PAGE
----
Melanie is continuing to build on this work and her recent research on mental health, enabling access, and positive risk-taking is providing current and new practitioners of Intensive Interaction with new data and thinking to inform their practice and policy. She has since been awarded an Economic and Social Research Council (ESRC) grant and has been exploring quality in doing research inclusively with people with learning disabilities.

Helping people with learning disabilities to be heard
Helping people

Related Staff Member

With colleagues at Harperbury Hospital School, we developed the approach of Intensive Interaction that teaches fundamental communication skills to children and adults with severe learning difficulties or autism.

Melanie Nind - Professor in Education
Intensive Interaction websites:

Intensive Interaction Institute

Leeds NHS Trust

Oxfordshire psychology services

Us in a Bus voluntary organisaiton

Intensive Interaction Down Under

Examples of practitioner-oriented literature promoting/demonstrating use of this research

Firth, G. (2009) A dual aspect model of Intensive Interaction, British Journal of Learning Disabilities. 37(1):43-49; Firth, G. & Barber, M. (2010) Using Intensive Interaction with a Person with a Person with a Social or Communicative Impairment (Jessica Kinglsey). (Build on the whole body of research on Intensive Interaction including

Jones, K. & Howley, M. (2010) An investigation into an interaction programme for children on the autism spectrum: outcomes for children, perceptions of schools and a model for training, Journal of Research in Special Educational Needs, 10(2):115-123.

Fergusson, A. (2012) Back to the future: Moving forward with practitioner research. In: P. Jones, T. Whitehurst & J. Egerton (eds) Creating Meaningful Inquiry in Inclusive Classrooms: Practitioners stories of research. Abingdon: Routledge. (Cites Intensive Interaction as ‘an internationally accepted way of working to value and promote the communicative exchange of people with learning disabilities’.)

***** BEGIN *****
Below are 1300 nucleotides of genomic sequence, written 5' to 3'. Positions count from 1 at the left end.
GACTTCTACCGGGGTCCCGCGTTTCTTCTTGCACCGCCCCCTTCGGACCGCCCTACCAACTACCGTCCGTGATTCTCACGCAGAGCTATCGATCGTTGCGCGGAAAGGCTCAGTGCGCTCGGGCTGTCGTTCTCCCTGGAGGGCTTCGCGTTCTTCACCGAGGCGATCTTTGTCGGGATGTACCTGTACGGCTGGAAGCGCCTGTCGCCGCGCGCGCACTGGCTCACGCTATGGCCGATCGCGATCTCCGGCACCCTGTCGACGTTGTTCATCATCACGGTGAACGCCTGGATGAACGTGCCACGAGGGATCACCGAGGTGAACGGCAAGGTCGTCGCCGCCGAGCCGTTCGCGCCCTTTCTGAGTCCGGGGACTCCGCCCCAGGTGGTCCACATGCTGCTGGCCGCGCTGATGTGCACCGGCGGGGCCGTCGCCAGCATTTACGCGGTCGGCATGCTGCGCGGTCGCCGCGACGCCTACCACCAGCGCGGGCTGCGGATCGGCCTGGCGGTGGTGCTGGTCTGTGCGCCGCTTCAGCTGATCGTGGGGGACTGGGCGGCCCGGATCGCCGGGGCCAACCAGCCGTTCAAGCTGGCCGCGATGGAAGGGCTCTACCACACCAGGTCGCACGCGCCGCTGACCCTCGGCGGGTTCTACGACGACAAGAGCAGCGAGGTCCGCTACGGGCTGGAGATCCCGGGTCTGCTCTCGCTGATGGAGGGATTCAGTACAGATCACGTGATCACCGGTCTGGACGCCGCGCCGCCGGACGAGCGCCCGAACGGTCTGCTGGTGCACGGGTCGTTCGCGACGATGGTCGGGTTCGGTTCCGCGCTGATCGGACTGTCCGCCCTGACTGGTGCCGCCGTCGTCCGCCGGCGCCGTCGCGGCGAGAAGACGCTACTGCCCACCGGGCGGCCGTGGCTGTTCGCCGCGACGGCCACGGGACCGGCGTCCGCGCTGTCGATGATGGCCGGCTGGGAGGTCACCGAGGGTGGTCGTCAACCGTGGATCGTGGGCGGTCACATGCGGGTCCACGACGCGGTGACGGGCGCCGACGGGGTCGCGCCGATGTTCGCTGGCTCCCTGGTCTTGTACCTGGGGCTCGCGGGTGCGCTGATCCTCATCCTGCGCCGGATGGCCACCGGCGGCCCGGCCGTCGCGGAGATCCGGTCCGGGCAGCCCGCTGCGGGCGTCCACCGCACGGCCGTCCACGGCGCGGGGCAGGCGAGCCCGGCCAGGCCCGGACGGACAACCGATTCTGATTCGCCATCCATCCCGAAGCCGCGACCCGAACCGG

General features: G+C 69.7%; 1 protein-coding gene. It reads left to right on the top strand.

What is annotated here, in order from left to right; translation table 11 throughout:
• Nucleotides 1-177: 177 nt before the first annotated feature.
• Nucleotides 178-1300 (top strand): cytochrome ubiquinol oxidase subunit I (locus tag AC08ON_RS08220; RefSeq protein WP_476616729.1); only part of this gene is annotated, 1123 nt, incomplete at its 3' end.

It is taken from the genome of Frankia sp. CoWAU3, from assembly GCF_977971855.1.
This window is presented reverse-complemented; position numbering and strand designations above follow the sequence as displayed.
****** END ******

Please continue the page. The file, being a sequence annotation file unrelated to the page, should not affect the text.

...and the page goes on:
Examples of policy/national usage

Dept of Health (2009) Valuing People Now: Making it Happen for Everyone (p.38)

Qualifications and Curriculum Authority (2009) General Guidance

Literature demonstrating application to new audiences/contexts and novice practitioners and international uptake:

Hart, P. (2006) Using imitation with congenitally deafblind adults: Establishing meaningful communication partnerships, Infant & Child Development, 15: 263-74.

Zeedyk, S., Caldwell, P., & Davies, C. E. (2009) Fostering social engagement in Romanian children with communicative impairments: the experiences of newly trained practitioners of Intensive Interaction, British Journal of Learning Disabilities, 37: 186-96.

Arthur-Kelly, M., Foreman, P., Bennett, D. & Pascoe, S. (2008) Interaction, inclusion and students with profound and multiple disabilities: towards an agenda for research and practice, Journal of Research in Special Educational Needs, 8(3):161-66. (Authors writing from Australian perspective cite)

Key Publications